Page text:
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A well accepted truth is that vet bills can become expensive. It’s very surprising though how many pet owners feel like they would never need insurance covering. Let’s do some easy maths here that will help you understand what vet bills is all about. Say Bella, your 3 year old Labrador, has an upset tummy for a few days that unfortunately doesn’t get better with chicken and rice , so she needs to be hospitalised to be put on a drip and have some supportive care. An average vet bill for a 2 day stay in a hospital could easily reach 1k ( if not more)… and an upset tummy is not even the worst condition your pet can have!

Sooooooo, these are the best 8 tips for buying the best pet insurance:

1. 15-20 years is a lifetime…

Don’t get fooled and buy a cheap insurance just because it’s cheap. Please read the small letters first! There are a lot of insurances that would only cover your pet for a year and guess what? Any conditions you claim for, won’t be covered the next year. (However, some yearly policies can be worth it, if for example your pet is elder and you want to take it year by year).

2. Be an early bird!

Taking over an insurance as soon as you get a pet (puppy or not) can save you time, effort and money. Bear in mind that it doesn’t matter how young your “little” one is, not buying an insurance on time, you ‘re risking conditions to be excluded lifelong. Two critical points to remember are: firstly, there is always a waiting period roughly about 2 weeks after you buy your insurance that most conditions are not covered and secondly, a lot of practices would offer a 4 weeks free insurance for dogs up to 18 months of age. This gives you the time to decide which provider you want to continue with.

3. Exclusions, exclusions!

It’s most insurances' policy not to cover for pre-existing conditions. Pre-existing conditions are considered any diseases or conditions that your pet had before taking over any policy( including the waiting/cooling off period). For example, a diagnosis of infectious diarrhoea, can risk excluding any (seriously ANY!) conditions that affects the whole gastrointestinal system! Also, some policies would exclude by the following year, a condition claimed for the current year.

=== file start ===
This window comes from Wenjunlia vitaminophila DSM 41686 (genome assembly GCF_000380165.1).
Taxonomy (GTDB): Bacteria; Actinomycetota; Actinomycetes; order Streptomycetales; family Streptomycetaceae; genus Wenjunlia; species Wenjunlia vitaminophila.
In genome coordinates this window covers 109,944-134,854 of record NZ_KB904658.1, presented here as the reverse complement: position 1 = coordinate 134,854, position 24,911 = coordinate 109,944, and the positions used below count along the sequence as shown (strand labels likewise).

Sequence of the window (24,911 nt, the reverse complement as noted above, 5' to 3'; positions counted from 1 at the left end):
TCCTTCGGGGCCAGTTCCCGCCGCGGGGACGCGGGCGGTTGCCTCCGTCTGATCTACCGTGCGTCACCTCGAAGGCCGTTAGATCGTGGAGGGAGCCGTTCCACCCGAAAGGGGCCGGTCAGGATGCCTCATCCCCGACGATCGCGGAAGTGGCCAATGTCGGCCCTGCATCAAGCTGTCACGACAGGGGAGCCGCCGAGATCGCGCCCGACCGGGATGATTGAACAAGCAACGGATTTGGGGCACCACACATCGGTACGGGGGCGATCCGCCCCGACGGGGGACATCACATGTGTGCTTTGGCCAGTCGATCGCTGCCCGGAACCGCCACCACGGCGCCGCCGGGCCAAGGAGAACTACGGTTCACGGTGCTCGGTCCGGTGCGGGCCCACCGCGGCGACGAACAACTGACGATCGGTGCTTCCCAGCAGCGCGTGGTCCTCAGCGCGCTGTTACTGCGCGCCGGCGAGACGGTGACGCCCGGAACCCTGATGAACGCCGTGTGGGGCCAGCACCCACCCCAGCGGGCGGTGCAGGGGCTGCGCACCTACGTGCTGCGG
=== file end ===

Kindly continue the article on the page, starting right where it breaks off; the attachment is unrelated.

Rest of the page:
4. Premium… decisions.

It might sound a bit difficult to predict how much you will need to pay in vet fees but as a general rule a minimum of 4k yearly per condition would be a good policy premium. Remember Bella’s case? Now, poor Gigi, Bella’s sister, needs an MRI scan and possibly a spinal surgery, which most of the times costs around 5k. Are you still thinking insurance not needed???

5. Pure(bred) medical issues.

There are different hereditary diseases that affect curtain breeds that many policies will exclude. Make sure you check with your breeder first, as there are specific blood tests to rule out carriers of genes associated with curtain diseases that can be inherited to offsprings.

6. Dental treatments.

Dental disease can be a major problem for a lot of dogs and cats and is hugely underestimated. Particularly, small dog breeds can be predisposed to periodontal disease. Also, dental treatments most of the time include an anaesthetic, thus can be more expensive than expected. Not all insurances would cover dental work and it’s definitely a good idea to check before you take over a policy… Particularly if Chanel is a little chihuahua…

Overall, don’t hesitate to ask anything that worries you or confirm with your potential provider what is covered and what's not. Most providers can give you quotes based on your pet, their needs and your preferences and are more than happy to discuss with you any questions or concerns about your policy!


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